Smoking is a topical issue that seems to be talked about everywhere and anywhere, with the media leading the way, in the battle to get people to put down the cigarettes for good. 10 million UK adults smoke – a number that is worryingly high.
Worryingly, 200,000 children, aged between 11 and 15, start smoking every year and the addiction takes hold quickly.
With this in mind, the Government has been taking action to reduce the number of existing smokers and try to prevent others starting the habit. Companies too have been aware of the battle and are now offering a range of items to help.
Eshishin.co.uk for example are just one manufacturer of aids that limit the need and desire to smoke, offering an entirely electronic version of a cigarette that is simply harmless.
In 2005, the Government made its first move to tackle the smoking habit by banning all tobacco advertising. It was hoped that if people weren’t regularly reminded of cigarettes, they would be less likely to start or more likely to beat their addiction.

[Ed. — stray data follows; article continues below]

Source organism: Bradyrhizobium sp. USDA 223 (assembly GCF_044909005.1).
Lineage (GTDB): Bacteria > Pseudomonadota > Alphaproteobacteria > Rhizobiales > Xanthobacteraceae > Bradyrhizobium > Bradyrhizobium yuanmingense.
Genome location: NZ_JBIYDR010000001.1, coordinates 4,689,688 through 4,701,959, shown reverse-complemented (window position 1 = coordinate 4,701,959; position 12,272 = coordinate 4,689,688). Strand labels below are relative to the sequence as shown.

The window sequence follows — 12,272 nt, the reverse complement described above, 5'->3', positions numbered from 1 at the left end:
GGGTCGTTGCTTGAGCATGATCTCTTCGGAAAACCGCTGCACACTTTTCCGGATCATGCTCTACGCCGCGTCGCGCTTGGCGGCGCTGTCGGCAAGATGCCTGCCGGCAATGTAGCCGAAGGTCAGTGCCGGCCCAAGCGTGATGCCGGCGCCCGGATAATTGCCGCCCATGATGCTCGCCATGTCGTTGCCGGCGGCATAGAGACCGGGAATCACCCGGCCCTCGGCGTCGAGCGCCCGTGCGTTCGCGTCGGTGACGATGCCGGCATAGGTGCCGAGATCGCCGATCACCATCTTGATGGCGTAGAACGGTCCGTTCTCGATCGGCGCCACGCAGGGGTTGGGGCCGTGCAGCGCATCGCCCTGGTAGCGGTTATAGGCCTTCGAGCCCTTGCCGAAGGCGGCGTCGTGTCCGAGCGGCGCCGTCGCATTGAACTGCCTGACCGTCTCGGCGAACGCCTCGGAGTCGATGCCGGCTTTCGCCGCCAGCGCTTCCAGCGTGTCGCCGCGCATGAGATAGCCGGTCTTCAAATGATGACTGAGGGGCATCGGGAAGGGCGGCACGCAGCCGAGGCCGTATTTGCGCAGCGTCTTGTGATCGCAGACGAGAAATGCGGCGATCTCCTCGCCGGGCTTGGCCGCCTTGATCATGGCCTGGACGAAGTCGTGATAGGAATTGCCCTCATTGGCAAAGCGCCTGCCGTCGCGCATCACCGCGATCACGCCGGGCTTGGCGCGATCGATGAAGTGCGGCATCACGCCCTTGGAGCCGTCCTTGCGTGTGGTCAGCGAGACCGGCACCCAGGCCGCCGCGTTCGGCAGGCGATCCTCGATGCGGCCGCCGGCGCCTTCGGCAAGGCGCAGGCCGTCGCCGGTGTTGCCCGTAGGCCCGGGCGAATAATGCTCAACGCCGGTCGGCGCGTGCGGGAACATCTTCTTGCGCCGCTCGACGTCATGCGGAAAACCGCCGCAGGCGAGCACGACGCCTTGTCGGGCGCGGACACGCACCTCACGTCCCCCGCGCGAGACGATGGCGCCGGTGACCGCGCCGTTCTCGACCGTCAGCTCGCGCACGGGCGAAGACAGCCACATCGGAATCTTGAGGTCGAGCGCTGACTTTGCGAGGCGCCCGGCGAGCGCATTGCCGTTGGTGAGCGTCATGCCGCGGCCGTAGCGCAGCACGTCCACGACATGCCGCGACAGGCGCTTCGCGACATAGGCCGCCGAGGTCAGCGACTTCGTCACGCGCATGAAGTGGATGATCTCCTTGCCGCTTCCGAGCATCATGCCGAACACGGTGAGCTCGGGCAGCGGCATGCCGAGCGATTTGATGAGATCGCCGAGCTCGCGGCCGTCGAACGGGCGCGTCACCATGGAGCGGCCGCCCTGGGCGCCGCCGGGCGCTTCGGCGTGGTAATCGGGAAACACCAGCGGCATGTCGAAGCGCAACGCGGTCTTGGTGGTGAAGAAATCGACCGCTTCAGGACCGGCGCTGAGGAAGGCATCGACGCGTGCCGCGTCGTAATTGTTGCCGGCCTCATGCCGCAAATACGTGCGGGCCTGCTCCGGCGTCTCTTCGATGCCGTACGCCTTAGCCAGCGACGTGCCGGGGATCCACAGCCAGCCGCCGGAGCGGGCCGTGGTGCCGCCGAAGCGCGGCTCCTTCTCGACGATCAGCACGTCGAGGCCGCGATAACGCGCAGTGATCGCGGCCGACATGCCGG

This was quickly followed by the smoking ban in 2007, which made it illegal for people to smoke indoors. The ban did have a real impact but not enough to wipe out smoking for good, so in 2009 they started a new campaign to change cigarette packets.
Each packet was adorned with at least one ghastly image of a smoking related ailment. From blackened teeth to failed lungs to tumours, the more horrific the better. This served to deter people from smoking, making them think about the severe repercussions. The impact was minimal and the number of smokers maintained.
Now the Government is consulting with health officials and looking to other countries in a bid to find a solution. Australia seems to be the leader of the anti smoking campaign and its efforts have been closely monitored by the UK Government, before it takes action. That day could be fast approaching.
The Australians eradicated any form of tobacco advertising and that now includes the branding on cigarette packets. Instead, the usual logo and trade name of the cigarette manufacturer has been replaced with multiple ghastly images of the side effects of smoking.
Although the actual results of this are yet to be determined, an early poll suggests that 71% of Australians found cigarettes less satisfying after looking at the packets. An astonishing 81% have strongly considered quitting altogether. If this initiative is a success it will be introduced into Britain, almost immediately, and it could be the campaign that puts an end to lighting up for good.
By Debbie Fletcher @Debbie_Fletch18